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Originally published December 11, 2014 at 4:11 PM | Page modified December 12, 2014 at 1:45 PM

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Shortage of fancy seats slows Boeing’s year-end jet deliveries

Airplane seat suppliers are scrambling to keep up with demand, delaying some jet deliveries from Boeing, as international carriers turn to new lie-flat premium seating that is more complicated to build and get FAA-approved.


Seattle Times aerospace reporter

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Aircraft-seat suppliers are struggling to meet the demand for new high-end, lie-flat seats for business and first class in big widebody jets, and the supply-chain squeeze has begun to slow Boeing jet deliveries.

The shortage of premium seats and new Federal Aviation Administration (FAA) certification requirements for seats are prime reasons American Airlines on Wednesday pushed out delivery of two Boeing 787 Dreamliners from this month into sometime in “the first quarter” of next year.

“This is not something specific to American,” said airline spokesman Matt Miller. “It’s an issue the entire industry is facing.”

American’s 787 business-class seats are made by French supplier Zodiac. Florida-based B/E Aerospace is the other leading manufacturer, supplying, for example, the business-class seats in United Airlines’ 787s.

Boeing insists that, despite American’s deferral, it will still meet its 2014 target of 110 Dreamliner deliveries by year end. To do so, it will have to deliver seven more 787s.

“Our delivery guidance for the year has not changed,” said Boeing spokesman Doug Alder.

“Zodiac and other suppliers are having a hard time meeting demand,” said Ken Herbert, an industry analyst with investment bank Canaccord Genuity. “I think Boeing will find a way to make that number, but I’m sure it’s having an impact on other aircraft and other airlines.”

The soaring production rate for large jets that fly internationally has created heavy demand for new premium seats. Higher levels of airline-seat customization add to the pressure.

This year through November, Boeing had delivered a record 207 widebody jets. Boeing delivered only 133 widebodies in all of 2013.

“We’re working on several fronts to increase seat-production capacity,” said Alder.

Airbus is facing the same pressures. Spokeswoman Mary Anne Greczyn said maintaining the seat supply is “a daily challenge.”

So far, though, she said, “We are managing it and preventing it from affecting our delivery schedule.”

Another factor slowing seat delivery is the FAA’s new rules applying to seats such as business-class ones that don’t face forward to the seat immediately in front. Those passengers must be protected from head injury, using air bags or another safety measures.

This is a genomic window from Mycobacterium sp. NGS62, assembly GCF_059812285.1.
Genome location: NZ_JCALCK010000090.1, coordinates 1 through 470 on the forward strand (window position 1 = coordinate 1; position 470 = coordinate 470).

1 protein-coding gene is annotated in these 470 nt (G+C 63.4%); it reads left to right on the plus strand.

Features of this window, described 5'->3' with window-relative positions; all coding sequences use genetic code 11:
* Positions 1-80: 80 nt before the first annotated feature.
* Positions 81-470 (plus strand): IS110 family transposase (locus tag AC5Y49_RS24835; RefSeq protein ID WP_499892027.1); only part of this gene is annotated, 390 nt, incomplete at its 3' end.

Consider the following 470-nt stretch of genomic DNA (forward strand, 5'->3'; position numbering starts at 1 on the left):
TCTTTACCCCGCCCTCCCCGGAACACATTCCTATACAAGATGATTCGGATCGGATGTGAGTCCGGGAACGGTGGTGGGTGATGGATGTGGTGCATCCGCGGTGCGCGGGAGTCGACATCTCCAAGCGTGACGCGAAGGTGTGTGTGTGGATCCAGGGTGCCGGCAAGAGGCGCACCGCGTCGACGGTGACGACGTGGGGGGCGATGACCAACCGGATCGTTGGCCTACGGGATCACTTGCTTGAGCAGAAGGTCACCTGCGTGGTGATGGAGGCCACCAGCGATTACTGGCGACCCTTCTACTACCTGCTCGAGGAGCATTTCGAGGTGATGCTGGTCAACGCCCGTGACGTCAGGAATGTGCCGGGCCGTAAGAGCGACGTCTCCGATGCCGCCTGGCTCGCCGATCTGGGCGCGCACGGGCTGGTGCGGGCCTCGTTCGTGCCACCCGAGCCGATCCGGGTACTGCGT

This new requirement means that to get their work certified, seat makers have had to devise entirely new crash tests, using new “crash-test dummies” with flexible necks.

Analyst Herbert said many airlines are pushing to upgrade their premium-class cabins with fully customized seats that offer the latest in-flight connectivity technology and comfort, and all require separate FAA certification.

“On the 787, in particular, there is a bit of a certification crunch,” said Herbert.

Miller of American Airlines said its 787 business-class seats are “custom designed and custom built” for the 787.

Airline analyst Robert Mann said top-end modern seats, enclosed in plastic shells and sporting luxury finishes and lie-flat controls, cost from $120,000 to $200,000.

That’s partly because the cost of developing these designs has to be amortized over a relatively small number of seats. For comparison, he said, a typical coach seat costs about $7,000.

Zodiac manufactures the seats for American in Gainesville, Texas, just north of the airline’s headquarters. The company also has manufacturing plants for plane interiors in Marysville and Bellingham.

The Gainesville plant had a four-week strike in September, contributing to the seat shortage.

Even before that strike, Zodiac acknowledged to analysts that its interiors unit faced “operating difficulties ... due to an extremely high level” of demand.

In a Thursday conference call from Paris, Zodiac CEO Olivier Zarrouati told analysts that “Our engineering office was unable to cope with the workload, and so there were some delays in deliveries.”

However, he added, efforts to improve output “are already starting to bear fruit.”

Zarrouati said the next six months should see Zodiac’s seat-supply chain return to normal.

Miller said American has not yet scheduled a precise date for its initial 787 delivery.

Dominic Gates: 206-464-2963 or dgates@seattletimes.com



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